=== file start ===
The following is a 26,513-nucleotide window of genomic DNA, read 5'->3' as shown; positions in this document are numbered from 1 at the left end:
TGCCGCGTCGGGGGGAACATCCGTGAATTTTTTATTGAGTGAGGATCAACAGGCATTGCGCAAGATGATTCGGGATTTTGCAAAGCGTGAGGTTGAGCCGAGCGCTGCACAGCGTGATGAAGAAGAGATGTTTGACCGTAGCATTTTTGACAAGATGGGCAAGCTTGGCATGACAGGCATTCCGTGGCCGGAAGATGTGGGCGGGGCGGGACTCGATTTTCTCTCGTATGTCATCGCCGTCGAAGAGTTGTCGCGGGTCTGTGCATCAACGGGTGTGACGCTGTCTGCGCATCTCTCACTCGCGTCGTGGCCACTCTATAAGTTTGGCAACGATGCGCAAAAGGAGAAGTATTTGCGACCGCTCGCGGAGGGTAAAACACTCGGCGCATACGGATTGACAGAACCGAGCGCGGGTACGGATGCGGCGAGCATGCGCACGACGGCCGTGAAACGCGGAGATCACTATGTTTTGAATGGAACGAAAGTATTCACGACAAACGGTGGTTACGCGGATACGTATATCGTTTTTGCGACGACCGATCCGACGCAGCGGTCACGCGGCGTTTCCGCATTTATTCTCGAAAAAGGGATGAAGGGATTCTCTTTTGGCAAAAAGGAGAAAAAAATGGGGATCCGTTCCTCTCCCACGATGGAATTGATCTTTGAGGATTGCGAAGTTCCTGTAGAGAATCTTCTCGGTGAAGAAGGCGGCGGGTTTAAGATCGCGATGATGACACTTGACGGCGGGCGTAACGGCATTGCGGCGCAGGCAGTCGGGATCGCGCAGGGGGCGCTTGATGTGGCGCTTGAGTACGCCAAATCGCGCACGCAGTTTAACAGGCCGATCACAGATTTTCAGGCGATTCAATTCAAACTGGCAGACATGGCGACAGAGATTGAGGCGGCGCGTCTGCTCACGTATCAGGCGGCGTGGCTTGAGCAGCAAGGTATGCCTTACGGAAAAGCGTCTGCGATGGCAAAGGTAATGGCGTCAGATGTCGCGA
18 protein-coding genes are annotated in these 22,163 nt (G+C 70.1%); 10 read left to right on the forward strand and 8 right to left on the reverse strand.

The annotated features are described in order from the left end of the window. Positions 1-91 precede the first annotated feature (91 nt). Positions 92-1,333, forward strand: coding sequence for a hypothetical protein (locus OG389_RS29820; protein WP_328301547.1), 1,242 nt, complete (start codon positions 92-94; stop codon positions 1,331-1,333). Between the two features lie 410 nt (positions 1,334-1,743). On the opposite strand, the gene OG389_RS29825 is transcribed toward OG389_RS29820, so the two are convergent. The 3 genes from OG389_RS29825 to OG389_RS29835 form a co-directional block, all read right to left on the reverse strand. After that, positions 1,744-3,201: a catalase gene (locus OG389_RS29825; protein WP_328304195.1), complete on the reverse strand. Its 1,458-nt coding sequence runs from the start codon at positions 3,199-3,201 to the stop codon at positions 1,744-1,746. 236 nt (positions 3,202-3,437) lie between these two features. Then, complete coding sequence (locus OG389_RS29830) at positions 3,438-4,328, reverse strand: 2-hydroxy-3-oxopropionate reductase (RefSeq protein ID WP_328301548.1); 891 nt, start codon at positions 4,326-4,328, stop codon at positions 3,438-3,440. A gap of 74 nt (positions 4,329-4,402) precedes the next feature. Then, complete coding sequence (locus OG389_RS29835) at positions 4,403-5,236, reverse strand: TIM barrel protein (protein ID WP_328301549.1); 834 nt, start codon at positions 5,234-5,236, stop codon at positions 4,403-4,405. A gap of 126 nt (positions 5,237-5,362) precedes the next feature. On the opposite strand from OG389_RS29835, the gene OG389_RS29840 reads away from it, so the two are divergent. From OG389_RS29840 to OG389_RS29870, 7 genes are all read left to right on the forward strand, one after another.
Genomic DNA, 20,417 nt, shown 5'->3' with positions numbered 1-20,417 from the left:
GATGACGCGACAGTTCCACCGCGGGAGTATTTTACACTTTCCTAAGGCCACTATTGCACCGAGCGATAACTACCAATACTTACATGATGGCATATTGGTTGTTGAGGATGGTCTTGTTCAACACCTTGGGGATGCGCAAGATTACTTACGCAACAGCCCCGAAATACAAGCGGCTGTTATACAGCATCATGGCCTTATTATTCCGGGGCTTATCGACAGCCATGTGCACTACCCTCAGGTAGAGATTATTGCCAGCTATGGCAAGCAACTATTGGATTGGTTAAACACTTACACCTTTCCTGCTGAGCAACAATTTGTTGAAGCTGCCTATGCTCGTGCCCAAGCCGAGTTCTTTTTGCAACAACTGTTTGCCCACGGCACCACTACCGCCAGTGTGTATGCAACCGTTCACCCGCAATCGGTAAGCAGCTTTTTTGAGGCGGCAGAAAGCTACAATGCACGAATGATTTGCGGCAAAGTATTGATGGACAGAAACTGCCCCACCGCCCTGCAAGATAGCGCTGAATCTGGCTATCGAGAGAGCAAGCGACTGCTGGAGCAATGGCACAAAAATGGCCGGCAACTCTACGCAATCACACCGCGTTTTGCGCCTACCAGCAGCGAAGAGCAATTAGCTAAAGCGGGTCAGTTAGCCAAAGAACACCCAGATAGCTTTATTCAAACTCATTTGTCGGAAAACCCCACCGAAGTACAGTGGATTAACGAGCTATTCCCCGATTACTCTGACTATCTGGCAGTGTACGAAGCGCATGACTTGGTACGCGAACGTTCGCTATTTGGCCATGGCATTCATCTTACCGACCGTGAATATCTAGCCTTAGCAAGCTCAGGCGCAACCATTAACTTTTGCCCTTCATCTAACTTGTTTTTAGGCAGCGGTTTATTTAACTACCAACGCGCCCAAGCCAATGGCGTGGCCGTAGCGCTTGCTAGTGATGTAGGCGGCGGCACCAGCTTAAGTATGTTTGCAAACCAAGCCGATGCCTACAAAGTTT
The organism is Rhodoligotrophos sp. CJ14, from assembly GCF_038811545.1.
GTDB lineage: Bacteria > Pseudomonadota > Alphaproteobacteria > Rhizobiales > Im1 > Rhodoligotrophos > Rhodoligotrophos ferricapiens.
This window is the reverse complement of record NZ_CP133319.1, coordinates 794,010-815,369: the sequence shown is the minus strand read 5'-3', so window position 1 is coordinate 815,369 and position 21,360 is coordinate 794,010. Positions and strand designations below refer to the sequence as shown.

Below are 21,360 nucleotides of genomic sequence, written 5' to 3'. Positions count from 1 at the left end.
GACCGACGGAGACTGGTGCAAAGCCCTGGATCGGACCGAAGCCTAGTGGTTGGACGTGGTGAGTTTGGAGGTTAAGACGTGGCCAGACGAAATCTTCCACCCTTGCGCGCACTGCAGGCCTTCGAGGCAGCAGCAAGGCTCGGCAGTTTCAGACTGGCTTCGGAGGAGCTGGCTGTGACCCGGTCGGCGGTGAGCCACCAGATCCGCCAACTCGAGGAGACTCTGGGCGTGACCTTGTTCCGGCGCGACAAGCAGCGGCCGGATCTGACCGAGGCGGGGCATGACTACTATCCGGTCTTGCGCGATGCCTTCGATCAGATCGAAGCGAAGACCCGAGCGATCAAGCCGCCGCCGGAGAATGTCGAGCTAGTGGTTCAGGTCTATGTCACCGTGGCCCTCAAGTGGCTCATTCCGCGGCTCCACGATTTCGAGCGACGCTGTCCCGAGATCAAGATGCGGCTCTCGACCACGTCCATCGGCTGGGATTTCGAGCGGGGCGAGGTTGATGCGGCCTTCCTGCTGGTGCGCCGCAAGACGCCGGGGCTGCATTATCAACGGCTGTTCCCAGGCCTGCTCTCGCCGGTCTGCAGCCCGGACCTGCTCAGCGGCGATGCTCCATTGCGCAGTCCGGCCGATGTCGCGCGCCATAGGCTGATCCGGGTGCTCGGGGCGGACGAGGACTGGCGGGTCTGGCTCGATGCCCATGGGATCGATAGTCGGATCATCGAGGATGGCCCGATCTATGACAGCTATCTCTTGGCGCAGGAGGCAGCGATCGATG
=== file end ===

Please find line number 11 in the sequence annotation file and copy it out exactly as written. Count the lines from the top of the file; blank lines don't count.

GACCGACGGAGACTGGTGCAAAGCCCTGGATCGGACCGAAGCCTAGTGGTTGGACGTGGTGAGTTTGGAGGTTAAGACGTGGCCAGACGAAATCTTCCACCCTTGCGCGCACTGCAGGCCTTCGAGGCAGCAGCAAGGCTCGGCAGTTTCAGACTGGCTTCGGAGGAGCTGGCTGTGACCCGGTCGGCGGTGAGCCACCAGATCCGCCAACTCGAGGAGACTCTGGGCGTGACCTTGTTCCGGCGCGACAAGCAGCGGCCGGATCTGACCGAGGCGGGGCATGACTACTATCCGGTCTTGCGCGATGCCTTCGATCAGATCGAAGCGAAGACCCGAGCGATCAAGCCGCCGCCGGAGAATGTCGAGCTAGTGGTTCAGGTCTATGTCACCGTGGCCCTCAAGTGGCTCATTCCGCGGCTCCACGATTTCGAGCGACGCTGTCCCGAGATCAAGATGCGGCTCTCGACCACGTCCATCGGCTGGGATTTCGAGCGGGGCGAGGTTGATGCGGCCTTCCTGCTGGTGCGCCGCAAGACGCCGGGGCTGCATTATCAACGGCTGTTCCCAGGCCTGCTCTCGCCGGTCTGCAGCCCGGACCTGCTCAGCGGCGATGCTCCATTGCGCAGTCCGGCCGATGTCGCGCGCCATAGGCTGATCCGGGTGCTCGGGGCGGACGAGGACTGGCGGGTCTGGCTCGATGCCCATGGGATCGATAGTCGGATCATCGAGGATGGCCCGATCTATGACAGCTATCTCTTGGCGCAGGAGGCAGCGATCGATG